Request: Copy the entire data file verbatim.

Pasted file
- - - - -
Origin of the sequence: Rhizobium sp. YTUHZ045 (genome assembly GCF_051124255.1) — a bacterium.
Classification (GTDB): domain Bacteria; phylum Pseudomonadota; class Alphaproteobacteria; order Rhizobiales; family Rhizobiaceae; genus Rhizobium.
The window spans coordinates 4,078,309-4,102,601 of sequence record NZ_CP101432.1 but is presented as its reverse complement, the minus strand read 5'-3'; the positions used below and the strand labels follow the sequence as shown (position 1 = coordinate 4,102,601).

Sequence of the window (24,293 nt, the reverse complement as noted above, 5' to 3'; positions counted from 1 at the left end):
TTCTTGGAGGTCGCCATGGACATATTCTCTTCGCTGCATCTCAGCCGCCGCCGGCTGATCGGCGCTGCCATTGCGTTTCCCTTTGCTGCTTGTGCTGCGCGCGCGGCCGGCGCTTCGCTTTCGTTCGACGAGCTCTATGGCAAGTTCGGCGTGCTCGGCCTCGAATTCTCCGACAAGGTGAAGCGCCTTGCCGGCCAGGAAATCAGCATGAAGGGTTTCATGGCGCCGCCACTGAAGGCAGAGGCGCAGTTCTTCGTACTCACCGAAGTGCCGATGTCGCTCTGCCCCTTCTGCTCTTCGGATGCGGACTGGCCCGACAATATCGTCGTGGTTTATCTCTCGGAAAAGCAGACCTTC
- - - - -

Origin of the sequence: Rhizobium sp. YTUHZ045 (genome assembly GCF_051124255.1) — a bacterium.
Classification (GTDB): domain Bacteria; phylum Pseudomonadota; class Alphaproteobacteria; order Rhizobiales; family Rhizobiaceae; genus Rhizobium.
The window spans coordinates 4,078,309-4,102,601 of sequence record NZ_CP101432.1 but is presented as its reverse complement, the minus strand read 5'-3'; the positions used below and the strand labels follow the sequence as shown (position 1 = coordinate 4,102,601).

Sequence of the window (24,293 nt, the reverse complement as noted above, 5' to 3'; positions counted from 1 at the left end):
TTCTTGGAGGTCGCCATGGACATATTCTCTTCGCTGCATCTCAGCCGCCGCCGGCTGATCGGCGCTGCCATTGCGTTTCCCTTTGCTGCTTGTGCTGCGCGCGCGGCCGGCGCTTCGCTTTCGTTCGACGAGCTCTATGGCAAGTTCGGCGTGCTCGGCCTCGAATTCTCCGACAAGGTGAAGCGCCTTGCCGGCCAGGAAATCAGCATGAAGGGTTTCATGGCGCCGCCACTGAAGGCAGAGGCGCAGTTCTTCGTACTCACCGAAGTGCCGATGTCGCTCTGCCCCTTCTGCTCTTCGGATGCGGACTGGCCCGACAATATCGTCGTGGTTTATCTCTCGGAAAAGCAGACCTTC